“Timeline is the story of your life…a new way to express who you are.” –Mark Zuckerberg
Since we spoke of Facebook today in class it sparked me to look into more about the “dreaded” Timeline. Considering that everyone I know is anti-timeline I thought I would look at both perspectives and pinpoint the main arguments of each. I am in fact a favor of Timeline. I originally hated it, but found it to be much more organized and user friendly than I had once negatively thought of it. When I was “forced to continue to the new timeline” I thought that I was going to have to delete my Facebook as a whole because of all the negative criticism I’d heard about the new format and website. The new Timeline is a merged version of the Wall the the Profile.
Timeline is going to take over everyones original Facebooks according to this article. Here, I learned that there will be more Timeline apps that are integrated with apps such as Pinterest.
I watched the ‘Introducing Timeline; Tell your story with a new kind of profile” video that is on the Facebook homepage before one even logs in. This shows the story of Andy Sparks; year after year. One of the most distinguishing features of the new Timeline is the “cover photo.” This is actually my favorite part of Timeline- allowing one to display a picture with them and their friends, their favorite scenery, or capturing a particular special moment. Currently, mine is of the UMW Lady Eagles celebrating the winning and advancing to the Elite 8 this past year. The reinvented Facebook timeline seems to be more described as an online scrapbook that one has collected and added to over many years. [youtube]http://www.youtube.com/watch?v=hzPEPfJHfKU[/youtube]
To thoroughly explain Timeline, I’m going to add the full online definition of it I found online:
“Since December 15, 2011, a Timeline is the new virtual space in which all the content of Facebook users will be organized and shown. Replacing the Facebook Profile, in a Timeline the photos, videos, and posts of any given user will be categorized according to the period of time in which they were uploaded or created. Posts and events are displayed along a timeline that runs through the center of the profile, with the option of adding events that occurred prior to the user joining Facebook as well as “hiding” posts. Some experts see this as a crucial step on the use of social networks.
In March 2012, Timeline became available for Facebook pages, and by the end of the month, Facebook had forced all pages to convert to the Timeline layout – against the will of many page admins.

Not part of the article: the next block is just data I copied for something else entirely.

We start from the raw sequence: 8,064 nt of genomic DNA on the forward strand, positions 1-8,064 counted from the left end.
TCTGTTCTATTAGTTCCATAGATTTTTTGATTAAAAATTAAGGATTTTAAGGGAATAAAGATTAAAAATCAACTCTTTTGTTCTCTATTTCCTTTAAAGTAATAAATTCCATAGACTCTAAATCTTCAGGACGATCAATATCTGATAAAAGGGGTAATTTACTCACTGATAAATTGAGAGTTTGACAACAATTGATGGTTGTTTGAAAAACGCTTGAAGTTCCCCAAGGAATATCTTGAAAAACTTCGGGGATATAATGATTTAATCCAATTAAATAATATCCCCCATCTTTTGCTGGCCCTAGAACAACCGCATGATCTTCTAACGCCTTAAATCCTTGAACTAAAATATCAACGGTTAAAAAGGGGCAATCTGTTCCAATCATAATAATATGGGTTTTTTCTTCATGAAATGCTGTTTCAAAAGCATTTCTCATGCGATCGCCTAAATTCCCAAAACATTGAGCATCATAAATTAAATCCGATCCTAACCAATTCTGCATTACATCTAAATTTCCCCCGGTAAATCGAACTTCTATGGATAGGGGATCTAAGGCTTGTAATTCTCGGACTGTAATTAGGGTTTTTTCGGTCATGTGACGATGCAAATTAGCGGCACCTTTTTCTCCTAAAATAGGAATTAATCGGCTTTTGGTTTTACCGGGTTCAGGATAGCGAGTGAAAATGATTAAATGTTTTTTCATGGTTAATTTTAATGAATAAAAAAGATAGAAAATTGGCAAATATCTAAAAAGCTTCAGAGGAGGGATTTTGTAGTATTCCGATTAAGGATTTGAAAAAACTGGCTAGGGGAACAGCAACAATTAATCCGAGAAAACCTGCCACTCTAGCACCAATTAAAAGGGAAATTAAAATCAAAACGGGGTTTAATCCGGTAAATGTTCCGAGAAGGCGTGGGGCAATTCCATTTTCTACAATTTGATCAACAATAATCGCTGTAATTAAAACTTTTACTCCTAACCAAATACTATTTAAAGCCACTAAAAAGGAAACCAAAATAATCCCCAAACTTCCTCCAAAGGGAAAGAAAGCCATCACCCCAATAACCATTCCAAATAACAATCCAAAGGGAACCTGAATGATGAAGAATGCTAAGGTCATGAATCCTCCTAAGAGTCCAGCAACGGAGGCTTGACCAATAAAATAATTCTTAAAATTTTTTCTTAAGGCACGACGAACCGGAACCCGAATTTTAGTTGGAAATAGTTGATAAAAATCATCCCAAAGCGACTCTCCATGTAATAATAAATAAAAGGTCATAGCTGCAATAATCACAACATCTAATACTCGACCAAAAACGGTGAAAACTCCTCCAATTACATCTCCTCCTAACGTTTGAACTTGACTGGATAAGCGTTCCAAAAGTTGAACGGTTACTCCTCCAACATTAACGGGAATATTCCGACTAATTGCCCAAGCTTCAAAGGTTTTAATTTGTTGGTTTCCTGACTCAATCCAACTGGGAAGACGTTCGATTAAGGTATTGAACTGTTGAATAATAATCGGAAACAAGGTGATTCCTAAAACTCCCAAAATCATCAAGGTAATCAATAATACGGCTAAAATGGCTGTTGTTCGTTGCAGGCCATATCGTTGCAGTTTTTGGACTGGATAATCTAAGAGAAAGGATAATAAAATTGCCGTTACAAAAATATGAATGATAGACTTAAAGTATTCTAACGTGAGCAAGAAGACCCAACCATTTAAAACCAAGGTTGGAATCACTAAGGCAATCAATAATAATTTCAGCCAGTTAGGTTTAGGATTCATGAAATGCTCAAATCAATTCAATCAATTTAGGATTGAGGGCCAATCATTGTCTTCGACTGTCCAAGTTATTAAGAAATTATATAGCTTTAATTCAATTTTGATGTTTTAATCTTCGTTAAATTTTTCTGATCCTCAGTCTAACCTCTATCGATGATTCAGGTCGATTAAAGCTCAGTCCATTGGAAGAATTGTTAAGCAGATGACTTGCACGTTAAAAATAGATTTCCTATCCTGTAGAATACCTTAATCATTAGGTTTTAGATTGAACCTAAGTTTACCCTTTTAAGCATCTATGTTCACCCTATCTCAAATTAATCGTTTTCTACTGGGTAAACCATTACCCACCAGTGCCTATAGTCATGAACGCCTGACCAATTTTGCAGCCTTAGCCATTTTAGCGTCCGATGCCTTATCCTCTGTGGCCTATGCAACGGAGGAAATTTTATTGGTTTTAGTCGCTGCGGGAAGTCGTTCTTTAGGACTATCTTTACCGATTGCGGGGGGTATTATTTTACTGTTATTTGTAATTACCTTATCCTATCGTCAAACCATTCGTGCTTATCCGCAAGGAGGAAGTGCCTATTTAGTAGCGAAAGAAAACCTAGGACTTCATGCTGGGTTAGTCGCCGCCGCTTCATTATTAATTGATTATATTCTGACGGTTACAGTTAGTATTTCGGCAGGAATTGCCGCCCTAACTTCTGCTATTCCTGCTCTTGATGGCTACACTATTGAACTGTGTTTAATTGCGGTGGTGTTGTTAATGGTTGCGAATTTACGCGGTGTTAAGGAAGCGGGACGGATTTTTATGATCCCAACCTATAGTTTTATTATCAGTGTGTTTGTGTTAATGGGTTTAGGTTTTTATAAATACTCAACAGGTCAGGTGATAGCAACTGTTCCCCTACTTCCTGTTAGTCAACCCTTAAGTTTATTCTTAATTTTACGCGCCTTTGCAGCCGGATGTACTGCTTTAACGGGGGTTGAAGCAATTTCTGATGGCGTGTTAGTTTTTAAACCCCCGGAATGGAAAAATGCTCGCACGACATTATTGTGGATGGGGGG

Like the Wall, users can set Timeline privacy settings to change who can see their entire profile. Users’ friends have the ability to post messages on the user’s timeline” (Wikipedia).
As with much confusion with the Facebook timeline (we even discussed some points in class) there are many how to and help videos found on YouTube. This one in particular I found to be helpful in explaining the vivid Timeline feature. The timeline, on the far right can easily be scrolled through going through the years since one created their own individual Facebook. This is a feature I wasn’t aware of how to use so I found this video to be helpful. A “cooler feature” talked about was how one could view their profile as someone else. For example, there is a little drop down menu that one can “View As ____” to see how that person would be able to view your profile.
The next video I watched projected the “First Look: New Facebook Update” and further discussed the Timeline feature. Mark Watson (the speaker) talks about the cover photo and how to upload one. He also points out where ones common information is written. He then begins to explain the “maps” section, which I wans’t aware of how to use either. One criticism I have of the maps feature is that it’s not easily accessed through my Blackberry, rather I feel that it’s more easily accessed and browsed for iPhones or Droids. However, Watson explained how one can place a “pin” on the map leading to a popup or photo of that location and how it connects to the individual user of that Facebook profile. For example, Watson clicked on Berlin, Germany and a photo popped up of the date he uploaded the picture (while he was there) and how long he was there for. Its interesting because you can make this very personal by adding tags, such as “broke a bone here or learned a new language here.” I found this to be very fun and sentimental towards the particular user. This truly seemed like a scrapbook digitalized. Watson then touches on the layout. There are much larger photos and he visually shows the viewers that.
Although I wouldn’t give up my cutting and pasting that I make for my scrapbooks I do think that this is a very easily organized “newer Facebook.” I found all of the online help tools to help me to enhance my Facebook experience. Timeline is definitely an experience of organization, which I am in favor of.
Now…. What will the next Twitter be??